Life Fundamentals are the Basis for Adulthood


Ofelia Reyes, Contributor

Schools provide students with educational fundamentals such as math, English, science, and history. These subjects will prepare students for their educational future, but what are students being taught to prepare them for adult life?

Students are taught variations of math, science, English, and history throughout their educational lives. Though these teachings set the basis for future educational professions that students may pursue, students are thrown into life with little to no knowledge for what the “real adult life” is like.  

Life fundamentals such as taxes, credit, loans, and basic rights should be prioritized during a student’s senior year of high school. Without this basis, students go into the real world clueless of what responsibilities come with being an adult.

At SRHS, Economy and Government are subjects that are taught to seniors in a year. With Economy and Government being such grand topics, this class does not go into detail about each aspect of these subjects due to the small time frame that a teacher is given.

“Econ. and Gov. teaches us a lot of necessary information that I am currently putting into practice as an adult,” states Susana Oxlaj, a senior currently in government.

Many life skills are learned through experience and failure. Though this can be seen as one of the best ways to learn, life skills should be taught to students in order for them to be a step ahead in their adult life and know how to handle difficult situations they might face.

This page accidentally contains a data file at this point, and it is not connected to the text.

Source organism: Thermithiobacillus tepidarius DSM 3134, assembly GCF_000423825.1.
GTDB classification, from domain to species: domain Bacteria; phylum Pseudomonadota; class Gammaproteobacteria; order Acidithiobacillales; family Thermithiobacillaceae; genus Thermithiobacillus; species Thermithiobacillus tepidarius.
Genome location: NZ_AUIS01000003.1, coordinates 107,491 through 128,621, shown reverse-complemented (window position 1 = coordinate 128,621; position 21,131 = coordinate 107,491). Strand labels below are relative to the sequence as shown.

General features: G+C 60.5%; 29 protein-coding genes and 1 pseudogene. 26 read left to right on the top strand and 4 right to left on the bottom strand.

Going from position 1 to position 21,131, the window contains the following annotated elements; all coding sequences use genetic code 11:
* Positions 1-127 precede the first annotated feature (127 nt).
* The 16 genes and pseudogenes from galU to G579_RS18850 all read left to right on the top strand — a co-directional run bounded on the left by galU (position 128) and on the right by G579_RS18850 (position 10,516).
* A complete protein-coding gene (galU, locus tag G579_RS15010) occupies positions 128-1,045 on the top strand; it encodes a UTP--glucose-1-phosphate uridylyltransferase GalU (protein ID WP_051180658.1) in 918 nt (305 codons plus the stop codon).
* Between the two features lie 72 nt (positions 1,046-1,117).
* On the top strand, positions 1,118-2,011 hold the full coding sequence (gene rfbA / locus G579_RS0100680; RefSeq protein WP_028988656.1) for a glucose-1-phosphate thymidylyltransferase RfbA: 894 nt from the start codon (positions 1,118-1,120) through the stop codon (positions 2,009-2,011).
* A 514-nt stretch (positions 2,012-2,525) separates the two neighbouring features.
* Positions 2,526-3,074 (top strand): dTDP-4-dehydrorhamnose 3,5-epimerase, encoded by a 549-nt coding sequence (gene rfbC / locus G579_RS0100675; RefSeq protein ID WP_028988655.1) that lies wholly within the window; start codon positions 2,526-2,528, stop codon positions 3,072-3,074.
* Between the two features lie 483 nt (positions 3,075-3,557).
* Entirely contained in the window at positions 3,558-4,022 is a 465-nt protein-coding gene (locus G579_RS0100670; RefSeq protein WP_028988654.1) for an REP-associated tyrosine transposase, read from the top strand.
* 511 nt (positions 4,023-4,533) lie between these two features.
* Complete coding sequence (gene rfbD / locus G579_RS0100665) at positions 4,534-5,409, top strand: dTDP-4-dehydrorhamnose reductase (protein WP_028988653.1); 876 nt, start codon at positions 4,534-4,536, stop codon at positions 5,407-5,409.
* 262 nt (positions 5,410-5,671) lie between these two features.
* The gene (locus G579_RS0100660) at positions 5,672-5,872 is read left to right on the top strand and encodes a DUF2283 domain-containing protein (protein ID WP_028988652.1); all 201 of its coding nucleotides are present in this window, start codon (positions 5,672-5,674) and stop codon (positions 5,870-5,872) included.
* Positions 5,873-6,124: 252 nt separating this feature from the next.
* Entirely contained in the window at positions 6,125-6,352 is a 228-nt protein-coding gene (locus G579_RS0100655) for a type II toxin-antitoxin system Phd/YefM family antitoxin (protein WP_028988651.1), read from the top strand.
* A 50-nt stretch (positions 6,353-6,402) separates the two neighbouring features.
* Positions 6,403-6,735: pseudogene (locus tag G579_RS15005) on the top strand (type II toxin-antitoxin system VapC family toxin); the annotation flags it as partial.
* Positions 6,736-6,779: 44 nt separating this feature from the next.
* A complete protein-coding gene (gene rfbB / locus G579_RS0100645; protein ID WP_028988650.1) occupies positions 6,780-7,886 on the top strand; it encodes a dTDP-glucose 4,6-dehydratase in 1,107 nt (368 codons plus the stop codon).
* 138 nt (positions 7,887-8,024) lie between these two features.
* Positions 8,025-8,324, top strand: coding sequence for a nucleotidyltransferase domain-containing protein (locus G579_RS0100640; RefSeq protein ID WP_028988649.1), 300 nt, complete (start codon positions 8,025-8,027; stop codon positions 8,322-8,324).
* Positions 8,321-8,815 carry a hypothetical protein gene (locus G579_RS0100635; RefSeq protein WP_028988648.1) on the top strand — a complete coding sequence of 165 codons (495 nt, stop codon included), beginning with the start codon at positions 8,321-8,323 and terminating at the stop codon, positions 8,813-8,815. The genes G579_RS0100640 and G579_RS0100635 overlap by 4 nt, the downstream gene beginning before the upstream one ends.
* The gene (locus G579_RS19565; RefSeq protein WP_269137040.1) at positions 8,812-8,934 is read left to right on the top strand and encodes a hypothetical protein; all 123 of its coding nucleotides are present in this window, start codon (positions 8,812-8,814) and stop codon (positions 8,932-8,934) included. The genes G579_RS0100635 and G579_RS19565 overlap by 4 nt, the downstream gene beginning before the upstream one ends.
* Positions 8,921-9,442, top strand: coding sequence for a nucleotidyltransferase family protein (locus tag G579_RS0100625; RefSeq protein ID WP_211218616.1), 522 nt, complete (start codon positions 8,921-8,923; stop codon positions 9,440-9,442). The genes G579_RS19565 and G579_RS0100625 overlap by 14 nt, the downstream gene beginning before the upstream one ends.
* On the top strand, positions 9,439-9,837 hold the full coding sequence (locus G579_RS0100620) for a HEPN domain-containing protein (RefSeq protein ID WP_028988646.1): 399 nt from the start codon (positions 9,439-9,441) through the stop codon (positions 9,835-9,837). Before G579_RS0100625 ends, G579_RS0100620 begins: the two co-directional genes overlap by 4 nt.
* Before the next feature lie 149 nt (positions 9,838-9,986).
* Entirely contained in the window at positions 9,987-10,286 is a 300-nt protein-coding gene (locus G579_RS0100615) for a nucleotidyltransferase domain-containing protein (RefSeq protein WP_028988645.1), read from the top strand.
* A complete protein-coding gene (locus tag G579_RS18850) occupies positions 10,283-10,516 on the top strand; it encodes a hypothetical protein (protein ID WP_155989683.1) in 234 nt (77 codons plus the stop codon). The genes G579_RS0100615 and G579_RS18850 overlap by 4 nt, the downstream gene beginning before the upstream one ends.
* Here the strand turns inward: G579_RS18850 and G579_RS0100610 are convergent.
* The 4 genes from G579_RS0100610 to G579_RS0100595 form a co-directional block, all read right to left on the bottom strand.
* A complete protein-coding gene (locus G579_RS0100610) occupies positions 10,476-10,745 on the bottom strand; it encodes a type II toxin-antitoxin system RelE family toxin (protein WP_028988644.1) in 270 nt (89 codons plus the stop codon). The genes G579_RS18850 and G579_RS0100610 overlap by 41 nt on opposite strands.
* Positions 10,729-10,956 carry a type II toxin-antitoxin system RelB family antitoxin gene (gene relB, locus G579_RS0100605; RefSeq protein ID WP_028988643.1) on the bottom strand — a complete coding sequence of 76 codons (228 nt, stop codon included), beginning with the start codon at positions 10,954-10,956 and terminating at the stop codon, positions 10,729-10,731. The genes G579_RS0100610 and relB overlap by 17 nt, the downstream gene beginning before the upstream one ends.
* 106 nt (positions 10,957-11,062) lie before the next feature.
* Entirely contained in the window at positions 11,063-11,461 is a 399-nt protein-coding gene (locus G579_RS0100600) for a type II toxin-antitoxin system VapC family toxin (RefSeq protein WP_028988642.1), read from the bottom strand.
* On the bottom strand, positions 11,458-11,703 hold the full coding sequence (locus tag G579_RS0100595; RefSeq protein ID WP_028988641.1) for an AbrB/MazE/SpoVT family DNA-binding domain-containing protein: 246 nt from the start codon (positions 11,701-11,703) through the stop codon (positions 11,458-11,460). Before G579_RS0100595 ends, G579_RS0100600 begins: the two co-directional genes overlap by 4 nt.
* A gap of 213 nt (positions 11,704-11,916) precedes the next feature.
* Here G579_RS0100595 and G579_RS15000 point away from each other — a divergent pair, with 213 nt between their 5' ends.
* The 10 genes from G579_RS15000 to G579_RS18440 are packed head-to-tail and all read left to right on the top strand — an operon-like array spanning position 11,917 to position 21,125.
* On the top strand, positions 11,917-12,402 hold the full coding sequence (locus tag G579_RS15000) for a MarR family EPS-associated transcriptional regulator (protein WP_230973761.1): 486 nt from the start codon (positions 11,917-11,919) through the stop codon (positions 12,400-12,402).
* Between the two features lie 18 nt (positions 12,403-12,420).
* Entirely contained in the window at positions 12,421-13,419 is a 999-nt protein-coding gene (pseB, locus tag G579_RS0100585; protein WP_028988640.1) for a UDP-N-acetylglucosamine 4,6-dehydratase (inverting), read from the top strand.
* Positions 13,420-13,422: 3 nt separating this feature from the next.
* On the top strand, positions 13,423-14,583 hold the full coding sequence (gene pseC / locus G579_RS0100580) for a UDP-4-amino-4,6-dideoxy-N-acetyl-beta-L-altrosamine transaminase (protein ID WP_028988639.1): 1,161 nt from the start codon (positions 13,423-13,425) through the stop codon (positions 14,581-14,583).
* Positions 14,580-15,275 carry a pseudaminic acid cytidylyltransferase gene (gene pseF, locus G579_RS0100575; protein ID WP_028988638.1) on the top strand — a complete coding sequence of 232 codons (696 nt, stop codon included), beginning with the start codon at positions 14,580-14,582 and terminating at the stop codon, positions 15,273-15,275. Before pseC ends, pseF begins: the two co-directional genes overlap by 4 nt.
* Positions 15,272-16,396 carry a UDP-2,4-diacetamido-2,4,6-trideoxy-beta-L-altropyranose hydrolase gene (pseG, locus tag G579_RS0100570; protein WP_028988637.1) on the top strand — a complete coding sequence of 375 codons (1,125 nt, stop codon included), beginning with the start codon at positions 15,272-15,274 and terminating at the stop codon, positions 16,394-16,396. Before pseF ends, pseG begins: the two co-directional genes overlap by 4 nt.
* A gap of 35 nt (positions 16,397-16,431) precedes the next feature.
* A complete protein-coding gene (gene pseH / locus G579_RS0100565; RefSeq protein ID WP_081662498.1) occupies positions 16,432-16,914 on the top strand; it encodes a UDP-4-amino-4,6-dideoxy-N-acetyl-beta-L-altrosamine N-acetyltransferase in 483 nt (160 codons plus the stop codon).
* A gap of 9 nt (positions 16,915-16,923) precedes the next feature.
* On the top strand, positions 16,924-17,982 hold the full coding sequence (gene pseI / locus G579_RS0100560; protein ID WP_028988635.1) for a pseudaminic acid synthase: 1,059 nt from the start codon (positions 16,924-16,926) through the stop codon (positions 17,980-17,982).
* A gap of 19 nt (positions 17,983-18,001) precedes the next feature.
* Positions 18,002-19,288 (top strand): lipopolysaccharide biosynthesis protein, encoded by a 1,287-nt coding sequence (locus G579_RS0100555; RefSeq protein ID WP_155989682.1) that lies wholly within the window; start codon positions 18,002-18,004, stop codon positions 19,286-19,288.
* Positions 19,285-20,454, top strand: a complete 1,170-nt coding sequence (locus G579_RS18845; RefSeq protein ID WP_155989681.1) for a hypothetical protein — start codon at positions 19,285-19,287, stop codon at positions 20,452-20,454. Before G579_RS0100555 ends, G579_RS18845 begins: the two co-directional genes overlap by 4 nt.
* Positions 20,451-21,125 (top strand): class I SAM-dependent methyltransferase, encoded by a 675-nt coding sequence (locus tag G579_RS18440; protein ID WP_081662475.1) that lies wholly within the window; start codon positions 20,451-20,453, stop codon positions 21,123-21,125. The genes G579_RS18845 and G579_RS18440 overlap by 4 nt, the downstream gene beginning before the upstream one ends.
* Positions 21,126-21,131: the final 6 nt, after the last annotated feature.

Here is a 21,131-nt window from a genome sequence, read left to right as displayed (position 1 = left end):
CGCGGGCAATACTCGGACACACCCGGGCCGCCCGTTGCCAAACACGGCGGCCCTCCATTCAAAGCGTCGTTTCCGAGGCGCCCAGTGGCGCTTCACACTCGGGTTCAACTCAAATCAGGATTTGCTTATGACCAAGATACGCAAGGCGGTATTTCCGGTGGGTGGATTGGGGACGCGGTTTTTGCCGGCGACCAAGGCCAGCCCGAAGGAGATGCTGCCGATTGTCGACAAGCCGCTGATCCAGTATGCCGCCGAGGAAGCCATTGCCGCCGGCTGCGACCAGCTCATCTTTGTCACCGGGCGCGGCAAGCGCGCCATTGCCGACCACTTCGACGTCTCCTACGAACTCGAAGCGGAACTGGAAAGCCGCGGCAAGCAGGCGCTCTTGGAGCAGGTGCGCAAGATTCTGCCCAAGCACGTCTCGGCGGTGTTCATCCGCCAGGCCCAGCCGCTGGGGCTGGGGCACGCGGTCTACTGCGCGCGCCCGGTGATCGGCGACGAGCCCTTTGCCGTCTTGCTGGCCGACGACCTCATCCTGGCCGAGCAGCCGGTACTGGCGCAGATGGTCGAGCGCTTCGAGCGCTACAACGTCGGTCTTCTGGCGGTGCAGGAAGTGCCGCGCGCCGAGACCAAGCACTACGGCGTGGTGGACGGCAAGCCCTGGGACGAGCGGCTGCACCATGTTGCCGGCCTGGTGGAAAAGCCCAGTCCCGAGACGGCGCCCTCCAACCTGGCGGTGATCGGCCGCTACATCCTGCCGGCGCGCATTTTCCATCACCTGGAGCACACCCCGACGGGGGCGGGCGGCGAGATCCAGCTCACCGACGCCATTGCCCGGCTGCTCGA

“Teachings in Econ. and Gov. go by fast, there is a lot to learn in little time,” states Dulce Gonzales, another senior currently taking economy.

Seniors are aware that Economics and Government are classes that set them up for the real world. Topics that are taught in class such as building credit and voting rights are currently being put into practice by seniors.

Health is taught to freshman students for half a semester. This class teaches them all about safe sex, nutrition, mental health, and overall well-being. This class is essential for student and adult life because of the wide variety of topics that teach students about their developing body and moods.

This class provides an outlet for questions students may be curious about but are afraid to ask. Not only is this a beneficial class for students because of what they learn, but it is also a resource for students when they have questions. Students are encouraged to find help when they need it, especially during their early years in high school.

“Health is one of the classes that, although everyone is in an awkward position because of the ‘weird’ topics, everyone learns a lot,” states Kelly Alecio, a SRHS senior.

Although adult topics may be intimidating for some students, many of them are curious about what being an adult is like. Students get a sense of what they are about to experience through classes like economics, health, and government and are better prepared for what is to come in the future because of these essential life fundamentals that are taught in school.

Students benefit greatly from these adult-life oriented courses that they are being taught. Students are rapidly becoming adults. More classes centered around life after high school should be an essential part of the high school curriculum in order for students to become knowledgeable adults in the real world.